- The government’s participation and national ownership is crucial for accelerating programme activities and achieving successful results. Institutional capacity building should be continued to ensure the government brings different actors to deliver services for women. It is important to provide updated and tailored manuals, guidelines and standards for capacity building activities in order to change attitudes and perceptions regarding gender issues.
- In order to ensure positive outcomes, programme interventions should be aligned with national and global policies and standards to promote and protect women’s economic rights. This allows for better synergy and lower transaction costs because of the use of existing governance arrangements, institutional support and implementation infrastructure.
- New agricultural technologies and products such as improved seeds will work better if climate change is better taken into consideration. For instance, improved wheat seeds were helpful in Dodola town (Oromia region) since it has high precipitation, while they were not as helpful as expected in AT-JK district since because of its dry area. In Afar region, lowland wheat variety could have been productive.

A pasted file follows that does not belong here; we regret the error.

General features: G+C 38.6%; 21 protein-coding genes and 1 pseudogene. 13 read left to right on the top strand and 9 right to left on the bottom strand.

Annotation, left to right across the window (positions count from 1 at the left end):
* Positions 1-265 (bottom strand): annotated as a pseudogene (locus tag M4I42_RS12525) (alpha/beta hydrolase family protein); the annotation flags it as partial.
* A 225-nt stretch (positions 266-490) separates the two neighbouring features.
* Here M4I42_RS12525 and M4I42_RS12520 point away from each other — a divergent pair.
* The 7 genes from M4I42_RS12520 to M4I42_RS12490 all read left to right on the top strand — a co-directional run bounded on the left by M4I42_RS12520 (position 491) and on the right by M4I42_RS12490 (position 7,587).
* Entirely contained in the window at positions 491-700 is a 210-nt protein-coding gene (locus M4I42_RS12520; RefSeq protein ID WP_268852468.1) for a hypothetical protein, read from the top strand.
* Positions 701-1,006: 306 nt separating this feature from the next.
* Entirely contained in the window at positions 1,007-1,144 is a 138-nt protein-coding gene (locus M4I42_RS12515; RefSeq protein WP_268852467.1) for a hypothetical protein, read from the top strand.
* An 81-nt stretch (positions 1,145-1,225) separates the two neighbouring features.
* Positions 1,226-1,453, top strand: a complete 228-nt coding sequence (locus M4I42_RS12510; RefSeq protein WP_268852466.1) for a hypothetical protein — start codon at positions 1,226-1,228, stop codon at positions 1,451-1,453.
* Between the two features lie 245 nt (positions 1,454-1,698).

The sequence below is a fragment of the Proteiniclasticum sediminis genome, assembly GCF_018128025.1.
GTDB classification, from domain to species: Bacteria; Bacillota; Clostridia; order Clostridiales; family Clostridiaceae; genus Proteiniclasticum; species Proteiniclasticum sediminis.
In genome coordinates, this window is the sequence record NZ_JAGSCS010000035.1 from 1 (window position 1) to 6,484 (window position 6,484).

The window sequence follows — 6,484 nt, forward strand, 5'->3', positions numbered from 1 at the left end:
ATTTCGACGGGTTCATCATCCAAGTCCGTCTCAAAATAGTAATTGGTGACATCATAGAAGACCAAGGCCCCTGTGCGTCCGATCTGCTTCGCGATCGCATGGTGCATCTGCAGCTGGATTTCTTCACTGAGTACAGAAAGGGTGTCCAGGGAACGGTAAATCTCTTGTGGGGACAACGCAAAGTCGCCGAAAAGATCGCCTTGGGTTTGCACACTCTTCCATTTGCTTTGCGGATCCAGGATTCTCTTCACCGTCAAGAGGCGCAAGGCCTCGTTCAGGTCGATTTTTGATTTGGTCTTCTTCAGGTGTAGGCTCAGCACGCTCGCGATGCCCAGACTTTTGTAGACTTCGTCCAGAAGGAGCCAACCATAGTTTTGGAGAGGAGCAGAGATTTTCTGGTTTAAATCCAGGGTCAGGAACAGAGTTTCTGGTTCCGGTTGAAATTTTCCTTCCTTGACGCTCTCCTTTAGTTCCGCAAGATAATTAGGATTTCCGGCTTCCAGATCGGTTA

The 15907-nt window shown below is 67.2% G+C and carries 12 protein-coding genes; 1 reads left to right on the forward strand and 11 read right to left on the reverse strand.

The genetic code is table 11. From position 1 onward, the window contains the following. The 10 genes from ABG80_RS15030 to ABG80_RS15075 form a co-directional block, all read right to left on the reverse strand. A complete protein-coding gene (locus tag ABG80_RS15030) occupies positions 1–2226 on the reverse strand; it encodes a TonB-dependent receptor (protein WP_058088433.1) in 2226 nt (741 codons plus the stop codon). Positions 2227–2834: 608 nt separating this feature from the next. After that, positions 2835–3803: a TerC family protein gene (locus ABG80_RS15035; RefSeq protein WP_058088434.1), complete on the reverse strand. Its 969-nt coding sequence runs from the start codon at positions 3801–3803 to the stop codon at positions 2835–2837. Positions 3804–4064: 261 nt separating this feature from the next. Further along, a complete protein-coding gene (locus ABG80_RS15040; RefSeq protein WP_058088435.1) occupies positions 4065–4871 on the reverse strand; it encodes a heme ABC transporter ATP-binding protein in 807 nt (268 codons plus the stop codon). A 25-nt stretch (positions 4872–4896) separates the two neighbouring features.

- Male engagement in community mobilization and gender–sensitive approaches creates an environment that is conducive for the programme. The involvement of men and boys in gender-awareness activities gave women the opportunity to express their concerns and work together to identify mutual interests, bring attention to the importance of family perspectives and triggered discussions within households and communities. Now, gender equality and women’s empowerment are not seen solely as women’s issues and men are being engaged as actors to spur social change.
7. SUSTAINABILITY AND POTENTIAL FOR REPLICATION
Results can become sustainable by working at the policy level to influence mechanisms that promote gender equality and women’s empowerment in Ethiopia. A positive impact on the lives of more than 2,500 rural women and their family members has been realized through the multisector approach employed to address the individual, institutional and community-level barriers of the targeted rural women. The results show that this joint strategy can be replicated and scaled up in other regions of Ethiopia. Additional funding from Sweden and Norway was secured to increase the number of beneficiaries as well as to reach new and vulnerable rural women in the Dubti District and two towns in the Oromia region.